by Timothy Doyle

#27, September 27, 2004

The Hugo Award
A Universe of Flashpoints

Collecting Science Fiction

The Hugo Award, also known as the Science Fiction Achievement Award, is presented annually by the World Science Fiction Society (WSFS) for publications appearing in the previous calendar year. The award is named after Hugo Gernsback, who founded Amazing Stories magazine in 1926 and has been described as the "father of science fiction."

Nominees and winners are determined by a two-stage ballot open to all registered members of the World Science Fiction Convention, an annual event held in a different city each year. The body of the trophy takes the shape of a rocket ship, and the shape of the base changes each year based on designs approved by a convention committee.

Hugos are awarded in numerous categories, including novel, novella, novelette, short story; related [nonfiction] book; dramatic presentation; professional editor and artist; semi-prozine; fanzine, fan writer, and fan artist.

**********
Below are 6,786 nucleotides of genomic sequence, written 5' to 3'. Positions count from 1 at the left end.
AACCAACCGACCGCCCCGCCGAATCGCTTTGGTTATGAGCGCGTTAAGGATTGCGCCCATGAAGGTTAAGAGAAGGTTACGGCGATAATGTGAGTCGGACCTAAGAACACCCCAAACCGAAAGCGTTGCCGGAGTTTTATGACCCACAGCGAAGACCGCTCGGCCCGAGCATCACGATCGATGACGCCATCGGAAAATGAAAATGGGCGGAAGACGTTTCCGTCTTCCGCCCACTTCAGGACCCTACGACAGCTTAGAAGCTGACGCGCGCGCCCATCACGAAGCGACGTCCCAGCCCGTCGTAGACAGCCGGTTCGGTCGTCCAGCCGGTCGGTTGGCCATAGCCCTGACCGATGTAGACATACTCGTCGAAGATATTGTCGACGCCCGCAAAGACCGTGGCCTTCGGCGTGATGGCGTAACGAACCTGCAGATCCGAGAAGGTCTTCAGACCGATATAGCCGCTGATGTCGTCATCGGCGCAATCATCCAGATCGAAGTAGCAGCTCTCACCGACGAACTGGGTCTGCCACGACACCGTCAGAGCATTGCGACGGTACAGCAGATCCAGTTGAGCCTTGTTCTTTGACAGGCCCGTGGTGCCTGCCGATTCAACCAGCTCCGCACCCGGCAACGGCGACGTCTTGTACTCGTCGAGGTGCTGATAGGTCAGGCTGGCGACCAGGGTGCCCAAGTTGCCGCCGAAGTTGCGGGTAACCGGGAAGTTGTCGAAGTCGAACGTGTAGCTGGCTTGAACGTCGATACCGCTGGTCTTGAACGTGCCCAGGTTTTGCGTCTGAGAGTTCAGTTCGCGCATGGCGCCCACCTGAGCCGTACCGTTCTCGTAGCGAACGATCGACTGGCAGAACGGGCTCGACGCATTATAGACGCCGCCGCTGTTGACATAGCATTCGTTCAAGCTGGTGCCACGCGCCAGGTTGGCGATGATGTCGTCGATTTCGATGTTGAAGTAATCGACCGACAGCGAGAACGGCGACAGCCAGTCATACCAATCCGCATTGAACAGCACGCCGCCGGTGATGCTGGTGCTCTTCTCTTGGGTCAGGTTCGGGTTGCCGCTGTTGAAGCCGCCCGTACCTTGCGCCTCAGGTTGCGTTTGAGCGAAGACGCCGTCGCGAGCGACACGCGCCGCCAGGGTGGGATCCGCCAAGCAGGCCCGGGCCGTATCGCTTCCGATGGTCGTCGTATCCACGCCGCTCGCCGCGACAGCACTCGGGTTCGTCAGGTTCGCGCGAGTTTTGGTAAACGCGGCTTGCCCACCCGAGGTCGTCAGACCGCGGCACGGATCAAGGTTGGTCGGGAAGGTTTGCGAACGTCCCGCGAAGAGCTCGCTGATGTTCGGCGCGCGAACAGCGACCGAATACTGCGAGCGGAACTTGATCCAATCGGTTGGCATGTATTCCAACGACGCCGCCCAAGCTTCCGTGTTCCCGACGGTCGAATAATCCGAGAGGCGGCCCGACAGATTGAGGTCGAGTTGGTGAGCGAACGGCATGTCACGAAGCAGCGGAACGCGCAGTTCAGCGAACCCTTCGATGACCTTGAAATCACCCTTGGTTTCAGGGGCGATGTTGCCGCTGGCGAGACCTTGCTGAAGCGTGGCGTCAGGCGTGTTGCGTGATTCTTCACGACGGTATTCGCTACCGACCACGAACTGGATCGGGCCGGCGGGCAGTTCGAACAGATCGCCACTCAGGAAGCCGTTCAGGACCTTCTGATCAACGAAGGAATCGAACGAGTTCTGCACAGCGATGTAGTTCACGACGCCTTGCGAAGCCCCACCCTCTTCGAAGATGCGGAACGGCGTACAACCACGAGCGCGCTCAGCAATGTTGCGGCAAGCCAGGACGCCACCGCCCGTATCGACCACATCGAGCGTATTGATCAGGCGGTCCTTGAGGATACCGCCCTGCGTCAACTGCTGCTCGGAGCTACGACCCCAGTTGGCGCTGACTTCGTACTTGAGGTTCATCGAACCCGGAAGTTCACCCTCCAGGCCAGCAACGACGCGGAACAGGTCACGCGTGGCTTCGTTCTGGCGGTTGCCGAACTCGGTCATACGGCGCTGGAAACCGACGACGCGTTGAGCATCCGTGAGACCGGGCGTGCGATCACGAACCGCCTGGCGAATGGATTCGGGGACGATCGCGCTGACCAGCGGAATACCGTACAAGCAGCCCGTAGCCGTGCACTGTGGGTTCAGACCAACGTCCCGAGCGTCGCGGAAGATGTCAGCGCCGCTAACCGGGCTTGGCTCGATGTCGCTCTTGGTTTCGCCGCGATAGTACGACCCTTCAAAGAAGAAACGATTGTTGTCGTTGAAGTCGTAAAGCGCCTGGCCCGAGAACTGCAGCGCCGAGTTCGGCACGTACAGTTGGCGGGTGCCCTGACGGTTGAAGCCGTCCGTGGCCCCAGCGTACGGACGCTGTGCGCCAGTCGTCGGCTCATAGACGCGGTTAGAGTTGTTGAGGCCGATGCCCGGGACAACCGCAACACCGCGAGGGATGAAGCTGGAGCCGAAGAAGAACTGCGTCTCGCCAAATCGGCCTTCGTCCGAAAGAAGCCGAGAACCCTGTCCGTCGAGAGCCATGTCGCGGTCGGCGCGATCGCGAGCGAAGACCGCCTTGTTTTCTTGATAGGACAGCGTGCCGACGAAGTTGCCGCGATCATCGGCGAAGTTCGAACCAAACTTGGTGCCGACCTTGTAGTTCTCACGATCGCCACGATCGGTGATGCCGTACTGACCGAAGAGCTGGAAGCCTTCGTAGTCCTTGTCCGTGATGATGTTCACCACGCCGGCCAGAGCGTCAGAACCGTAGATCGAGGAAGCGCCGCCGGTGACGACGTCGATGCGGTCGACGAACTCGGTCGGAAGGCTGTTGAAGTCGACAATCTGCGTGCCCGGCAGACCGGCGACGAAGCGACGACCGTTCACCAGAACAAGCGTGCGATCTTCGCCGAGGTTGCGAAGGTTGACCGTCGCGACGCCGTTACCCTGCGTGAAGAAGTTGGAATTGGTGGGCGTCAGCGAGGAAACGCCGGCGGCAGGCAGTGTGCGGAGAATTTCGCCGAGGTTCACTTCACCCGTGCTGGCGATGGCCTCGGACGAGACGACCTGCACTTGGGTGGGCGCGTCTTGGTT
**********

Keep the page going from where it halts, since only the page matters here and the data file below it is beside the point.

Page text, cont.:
Since Hugos are awarded on the basis of vote totals by fans registered to attend the World Science Fiction Convention, they are, in essence, the People's Choice awards of SF. Lists of Hugo nominees define a core reading list of genre SF for the past 50 years.

Many SF fans try to collect all of the Hugo winners for Best Novel, either in first edition (an extremely expensive proposition at this point, as we'll see below) or as inexpensive reprints. I know some first edition collectors who are working backward by decade through the Best Novel list.